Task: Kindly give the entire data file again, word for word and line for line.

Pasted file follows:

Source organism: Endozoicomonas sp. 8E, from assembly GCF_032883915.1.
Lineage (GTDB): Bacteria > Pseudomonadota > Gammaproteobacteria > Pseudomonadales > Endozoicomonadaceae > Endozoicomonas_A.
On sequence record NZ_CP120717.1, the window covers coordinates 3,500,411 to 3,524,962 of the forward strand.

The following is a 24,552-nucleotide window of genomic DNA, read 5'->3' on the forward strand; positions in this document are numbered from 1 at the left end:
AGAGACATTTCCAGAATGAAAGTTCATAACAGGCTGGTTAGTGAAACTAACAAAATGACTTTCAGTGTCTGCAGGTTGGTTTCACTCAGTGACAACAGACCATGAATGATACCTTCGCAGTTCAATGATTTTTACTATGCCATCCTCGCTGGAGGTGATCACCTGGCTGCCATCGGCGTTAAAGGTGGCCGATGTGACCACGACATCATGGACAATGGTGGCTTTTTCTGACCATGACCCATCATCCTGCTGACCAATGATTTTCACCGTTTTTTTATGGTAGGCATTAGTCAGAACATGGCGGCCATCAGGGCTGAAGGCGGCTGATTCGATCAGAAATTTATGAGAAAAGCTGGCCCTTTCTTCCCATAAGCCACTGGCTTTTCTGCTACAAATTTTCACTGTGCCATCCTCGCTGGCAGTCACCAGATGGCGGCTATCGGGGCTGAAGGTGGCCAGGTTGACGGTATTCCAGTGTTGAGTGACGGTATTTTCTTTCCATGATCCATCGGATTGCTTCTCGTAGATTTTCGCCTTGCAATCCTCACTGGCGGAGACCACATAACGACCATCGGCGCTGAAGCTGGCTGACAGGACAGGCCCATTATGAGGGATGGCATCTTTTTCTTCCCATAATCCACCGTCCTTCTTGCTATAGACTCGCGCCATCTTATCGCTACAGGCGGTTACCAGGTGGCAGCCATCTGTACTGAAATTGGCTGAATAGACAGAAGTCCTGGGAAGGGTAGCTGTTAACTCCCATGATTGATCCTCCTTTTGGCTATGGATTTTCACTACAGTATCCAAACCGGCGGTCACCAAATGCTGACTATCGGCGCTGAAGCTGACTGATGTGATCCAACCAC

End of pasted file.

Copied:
Source organism: Endozoicomonas sp. 8E, from assembly GCF_032883915.1.
Lineage (GTDB): Bacteria > Pseudomonadota > Gammaproteobacteria > Pseudomonadales > Endozoicomonadaceae > Endozoicomonas_A.
On sequence record NZ_CP120717.1, the window covers coordinates 3,500,411 to 3,524,962 of the forward strand.

The following is a 24,552-nucleotide window of genomic DNA, read 5'->3' on the forward strand; positions in this document are numbered from 1 at the left end:
AGAGACATTTCCAGAATGAAAGTTCATAACAGGCTGGTTAGTGAAACTAACAAAATGACTTTCAGTGTCTGCAGGTTGGTTTCACTCAGTGACAACAGACCATGAATGATACCTTCGCAGTTCAATGATTTTTACTATGCCATCCTCGCTGGAGGTGATCACCTGGCTGCCATCGGCGTTAAAGGTGGCCGATGTGACCACGACATCATGGACAATGGTGGCTTTTTCTGACCATGACCCATCATCCTGCTGACCAATGATTTTCACCGTTTTTTTATGGTAGGCATTAGTCAGAACATGGCGGCCATCAGGGCTGAAGGCGGCTGATTCGATCAGAAATTTATGAGAAAAGCTGGCCCTTTCTTCCCATAAGCCACTGGCTTTTCTGCTACAAATTTTCACTGTGCCATCCTCGCTGGCAGTCACCAGATGGCGGCTATCGGGGCTGAAGGTGGCCAGGTTGACGGTATTCCAGTGTTGAGTGACGGTATTTTCTTTCCATGATCCATCGGATTGCTTCTCGTAGATTTTCGCCTTGCAATCCTCACTGGCGGAGACCACATAACGACCATCGGCGCTGAAGCTGGCTGACAGGACAGGCCCATTATGAGGGATGGCATCTTTTTCTTCCCATAATCCACCGTCCTTCTTGCTATAGACTCGCGCCATCTTATCGCTACAGGCGGTTACCAGGTGGCAGCCATCTGTACTGAAATTGGCTGAATAGACAGAAGTCCTGGGAAGGGTAGCTGTTAACTCCCATGATTGATCCTCCTTTTGGCTATGGATTTTCACTACAGTATCCAAACCGGCGGTCACCAAATGCTGACTATCGGCGCTGAAGCTGACTGATGTGATCCAACCAC